Cut Inflation Act dedicates resources to environmental justice


The Inflation Reduction Act of 2022 (IRA) reflects the Biden administration’s attention to issues of environmental justice and environmental equity. The IRA, directly and indirectly, invests in ecologically overburdened communities by: (1) seeking to reduce historical sources of pollution; (2) provide affordable and accessible clean energy sources to disadvantaged communities; and (3) investing in communities to provide better jobs and address quality of life issues.

Pollution-focused funding

The IRA includes various grant programs to address emissions, air pollution and other historic pollution issues. The big ticket laundry list includes:

  • $11 billion in funding from the reinstatement of the Superfund tax, intended to replenish funding for cleanups in communities that are disproportionately low-income or otherwise overburdened by sources of pollution.

  • $3 billion in funding for Environmental and Climate Justice Block Grants to invest in community-based projects in disadvantaged communities to address issues such as public health harm from pollution and climate change.

  • $3 billion in Neighborhood Access and Equity Grants to support a competitive grant program aimed at addressing infrastructure issues, mitigating impacts associated with transportation facilities, and supporting equitable transportation planning.

  • $3 billion in grants and rebates to reduce air pollution in ports, with funding targeted to areas with historically poor air quality and to develop climate action plans.

  • $1 billion to establish a U.S. Environmental Protection Agency (EPA) program to cover incremental costs associated with zero-emission school buses, garbage trucks, and transit buses, with a focus particular on equipment operated in areas where the air quality is degraded; and

  • $236 million for enhanced air pollution monitoring to benefit disadvantaged communities with persistent air quality issues.

Access to clean energy

The IRA contains a new credit to the EPA called the Greenhouse Gas Reduction Fund, which provides increased and new funding under the Clean Air Act. The EPA will provide direct grants to start clean energy initiatives in low-income and disadvantaged communities. Qualified projects will reduce or avoid greenhouse gas emissions and other forms of air pollution, in partnership with or by leveraging private sector investment; or help communities reduce or avoid greenhouse gas emissions and other forms of air pollution. The credit sets aside 2% of EPA funding to administer the programs.

Of this amount, $7 billion is allocated to the deployment of technologies such as rooftop or community solar power in low-income and disadvantaged communities and $8 billion to a general fund making large investments in reducing greenhouse gas emissions in these communities.

Investing in communities

Finally, the ERI provides funding for various grant programs intended to benefit environmentally overstretched communities and increase climate-related resilience efforts. These include:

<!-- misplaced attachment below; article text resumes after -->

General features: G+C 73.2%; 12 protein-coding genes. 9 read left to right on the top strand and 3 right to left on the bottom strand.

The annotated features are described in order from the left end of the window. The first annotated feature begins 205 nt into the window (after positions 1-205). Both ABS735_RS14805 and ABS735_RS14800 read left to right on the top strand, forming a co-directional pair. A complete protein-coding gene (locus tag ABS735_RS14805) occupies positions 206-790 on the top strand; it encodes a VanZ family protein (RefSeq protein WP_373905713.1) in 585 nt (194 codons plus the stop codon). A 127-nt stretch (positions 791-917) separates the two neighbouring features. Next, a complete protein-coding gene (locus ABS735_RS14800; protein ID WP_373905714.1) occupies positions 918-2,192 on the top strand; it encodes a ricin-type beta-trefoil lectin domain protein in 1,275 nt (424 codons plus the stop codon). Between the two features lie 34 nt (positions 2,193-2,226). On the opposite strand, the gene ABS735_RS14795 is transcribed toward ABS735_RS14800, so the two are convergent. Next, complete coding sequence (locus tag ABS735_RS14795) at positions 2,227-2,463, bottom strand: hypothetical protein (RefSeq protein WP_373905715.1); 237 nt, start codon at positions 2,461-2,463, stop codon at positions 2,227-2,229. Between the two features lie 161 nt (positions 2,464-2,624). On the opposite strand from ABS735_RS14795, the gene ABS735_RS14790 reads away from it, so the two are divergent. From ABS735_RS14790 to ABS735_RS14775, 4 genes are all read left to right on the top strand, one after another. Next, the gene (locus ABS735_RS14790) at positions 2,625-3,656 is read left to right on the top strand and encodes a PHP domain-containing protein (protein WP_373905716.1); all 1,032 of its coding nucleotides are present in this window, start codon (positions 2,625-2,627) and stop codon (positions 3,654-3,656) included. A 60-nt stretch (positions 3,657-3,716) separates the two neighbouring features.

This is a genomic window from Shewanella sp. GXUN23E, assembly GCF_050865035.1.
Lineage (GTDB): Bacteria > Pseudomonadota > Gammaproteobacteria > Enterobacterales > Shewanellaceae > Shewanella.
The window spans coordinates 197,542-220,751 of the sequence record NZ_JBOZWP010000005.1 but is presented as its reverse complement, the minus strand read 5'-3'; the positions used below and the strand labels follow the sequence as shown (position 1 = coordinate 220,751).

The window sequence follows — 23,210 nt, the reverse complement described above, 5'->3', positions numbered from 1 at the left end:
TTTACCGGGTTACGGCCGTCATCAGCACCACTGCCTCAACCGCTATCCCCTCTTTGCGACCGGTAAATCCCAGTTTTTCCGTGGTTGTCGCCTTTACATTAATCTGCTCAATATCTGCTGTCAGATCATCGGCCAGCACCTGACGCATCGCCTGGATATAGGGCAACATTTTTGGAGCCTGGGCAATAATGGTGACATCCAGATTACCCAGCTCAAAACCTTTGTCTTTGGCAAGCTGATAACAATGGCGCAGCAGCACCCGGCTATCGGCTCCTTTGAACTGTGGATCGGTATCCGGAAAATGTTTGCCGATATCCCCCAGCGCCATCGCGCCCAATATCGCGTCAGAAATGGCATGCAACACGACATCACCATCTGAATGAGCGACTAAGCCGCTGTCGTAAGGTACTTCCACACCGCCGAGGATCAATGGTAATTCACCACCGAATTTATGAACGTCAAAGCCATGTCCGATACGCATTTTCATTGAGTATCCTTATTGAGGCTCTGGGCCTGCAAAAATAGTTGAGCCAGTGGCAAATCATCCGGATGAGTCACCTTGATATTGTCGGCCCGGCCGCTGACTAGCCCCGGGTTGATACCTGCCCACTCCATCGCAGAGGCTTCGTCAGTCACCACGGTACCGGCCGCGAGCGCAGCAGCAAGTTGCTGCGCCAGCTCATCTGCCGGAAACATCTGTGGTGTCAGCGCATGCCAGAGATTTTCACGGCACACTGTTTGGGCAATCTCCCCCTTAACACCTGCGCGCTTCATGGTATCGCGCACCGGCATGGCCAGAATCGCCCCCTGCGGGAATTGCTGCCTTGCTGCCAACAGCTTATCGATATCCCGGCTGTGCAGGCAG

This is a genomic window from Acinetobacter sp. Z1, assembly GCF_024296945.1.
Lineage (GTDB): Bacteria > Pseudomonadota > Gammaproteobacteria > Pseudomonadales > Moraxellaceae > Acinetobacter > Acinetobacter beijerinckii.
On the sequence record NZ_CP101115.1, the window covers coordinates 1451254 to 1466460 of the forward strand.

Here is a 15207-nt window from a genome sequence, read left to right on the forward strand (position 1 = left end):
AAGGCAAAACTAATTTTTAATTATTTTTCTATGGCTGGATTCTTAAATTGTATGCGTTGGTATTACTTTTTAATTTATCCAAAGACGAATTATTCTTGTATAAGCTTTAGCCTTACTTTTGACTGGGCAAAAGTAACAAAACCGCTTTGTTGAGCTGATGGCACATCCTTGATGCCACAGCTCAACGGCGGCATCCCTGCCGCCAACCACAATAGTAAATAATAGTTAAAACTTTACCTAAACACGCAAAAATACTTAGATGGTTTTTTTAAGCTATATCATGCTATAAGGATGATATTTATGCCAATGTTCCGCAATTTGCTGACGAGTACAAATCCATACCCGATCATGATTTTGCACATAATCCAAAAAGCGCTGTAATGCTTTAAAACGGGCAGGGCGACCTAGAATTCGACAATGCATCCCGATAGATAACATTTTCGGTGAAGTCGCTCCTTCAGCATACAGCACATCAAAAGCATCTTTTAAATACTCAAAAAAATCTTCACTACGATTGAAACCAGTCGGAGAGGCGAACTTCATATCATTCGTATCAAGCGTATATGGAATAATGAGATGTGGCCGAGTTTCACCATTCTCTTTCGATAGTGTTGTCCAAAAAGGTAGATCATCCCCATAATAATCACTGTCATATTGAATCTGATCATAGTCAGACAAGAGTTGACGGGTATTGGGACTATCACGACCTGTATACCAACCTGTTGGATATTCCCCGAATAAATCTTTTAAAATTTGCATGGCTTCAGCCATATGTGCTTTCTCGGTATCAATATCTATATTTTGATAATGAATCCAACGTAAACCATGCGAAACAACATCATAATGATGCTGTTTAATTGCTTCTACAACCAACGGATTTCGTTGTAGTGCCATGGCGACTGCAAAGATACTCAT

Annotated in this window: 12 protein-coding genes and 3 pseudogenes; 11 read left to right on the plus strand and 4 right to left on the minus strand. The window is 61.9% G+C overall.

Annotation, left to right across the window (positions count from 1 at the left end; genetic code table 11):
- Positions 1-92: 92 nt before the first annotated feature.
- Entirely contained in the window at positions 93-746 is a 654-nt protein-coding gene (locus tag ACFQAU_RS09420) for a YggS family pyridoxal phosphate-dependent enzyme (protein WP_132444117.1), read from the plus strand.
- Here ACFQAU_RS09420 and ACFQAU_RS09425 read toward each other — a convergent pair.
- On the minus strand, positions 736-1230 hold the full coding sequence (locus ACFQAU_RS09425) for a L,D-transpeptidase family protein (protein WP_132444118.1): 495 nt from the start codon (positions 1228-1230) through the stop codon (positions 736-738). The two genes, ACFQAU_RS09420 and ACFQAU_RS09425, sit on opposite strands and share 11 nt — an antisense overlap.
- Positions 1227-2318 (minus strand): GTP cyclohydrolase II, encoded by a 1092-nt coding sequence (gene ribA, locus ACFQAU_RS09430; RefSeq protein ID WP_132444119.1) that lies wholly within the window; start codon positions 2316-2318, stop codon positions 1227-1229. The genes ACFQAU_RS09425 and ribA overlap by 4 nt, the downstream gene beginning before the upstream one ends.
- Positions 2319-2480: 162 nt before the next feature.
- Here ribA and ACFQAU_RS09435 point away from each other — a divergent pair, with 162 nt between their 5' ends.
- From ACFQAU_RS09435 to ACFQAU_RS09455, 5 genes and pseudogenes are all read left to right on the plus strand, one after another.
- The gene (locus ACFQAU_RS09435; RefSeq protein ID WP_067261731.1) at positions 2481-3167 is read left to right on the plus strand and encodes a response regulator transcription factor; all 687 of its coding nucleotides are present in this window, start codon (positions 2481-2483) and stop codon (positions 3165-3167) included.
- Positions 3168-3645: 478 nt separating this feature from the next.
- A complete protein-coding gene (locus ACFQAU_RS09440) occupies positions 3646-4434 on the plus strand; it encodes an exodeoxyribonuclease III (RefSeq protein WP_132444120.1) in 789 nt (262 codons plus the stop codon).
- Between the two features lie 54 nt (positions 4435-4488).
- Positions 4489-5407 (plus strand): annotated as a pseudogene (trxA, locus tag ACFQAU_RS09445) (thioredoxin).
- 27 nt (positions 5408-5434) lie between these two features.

• $1.5 billion to plant trees, establish community and urban forests, and expand green spaces.

  • $550 million to ensure disadvantaged communities can plan, design and build water supply projects, focusing on communities or households that do not have reliable access to safe drinking water.

  • $397 million to tribal governments to support the transition to renewable energy; to deal with drinking water shortages, drought relief and wildlife protection programs; and to fund programs related to resilience and adaptation to climate change.

Related Environmental Justice Efforts

President Biden has elevated environmental justice, equity issues, and the IRA is following suit. President Biden issued EO 13985 on his first day in office to broadly require executive departments and agencies to “recognize and work to correct inequities in their policies and programs that constitute barriers to equal opportunity” . Shortly thereafter, the Biden administration announced the “Justice40 Initiative” (see here), setting a goal that 40% of benefits from certain federal programs go to “marginalized, underserved, and pollution-burdened communities.” The Biden administration reported that between January 2021 and May 2022, programs included by Justice40 totaled more than $29 billion in opportunities.

Biden Administration EJ’s efforts go beyond funding. EPA staff, including Administrator Michael Regan, emphasized in their speeches that “environmental justice is not an add-on or an afterthought – it is a central driving factor in everything we do. “. (See our discussion here.) EPA’s “Fairness Action Plan” released in April committed the EPA – among other things – to increasing community engagement, focusing on equity in procurement and contracts, and to use federal civil rights laws and a “whole of government” approach to advance environmental compliance. (See our discussion here.) An example of this approach is the recent discovery by the US Department of Housing and Urban Development labeling the City of Chicago’s efforts to move a recycling facility from a wealthy, majority-white neighborhood to a community which had previously been classified as “environmentally overloaded” as being problematic from the point of view of the JE. (See our discussion here.)

© 2022 ArentFox Schiff LLPNational Law Review, Volume XII, Number 234


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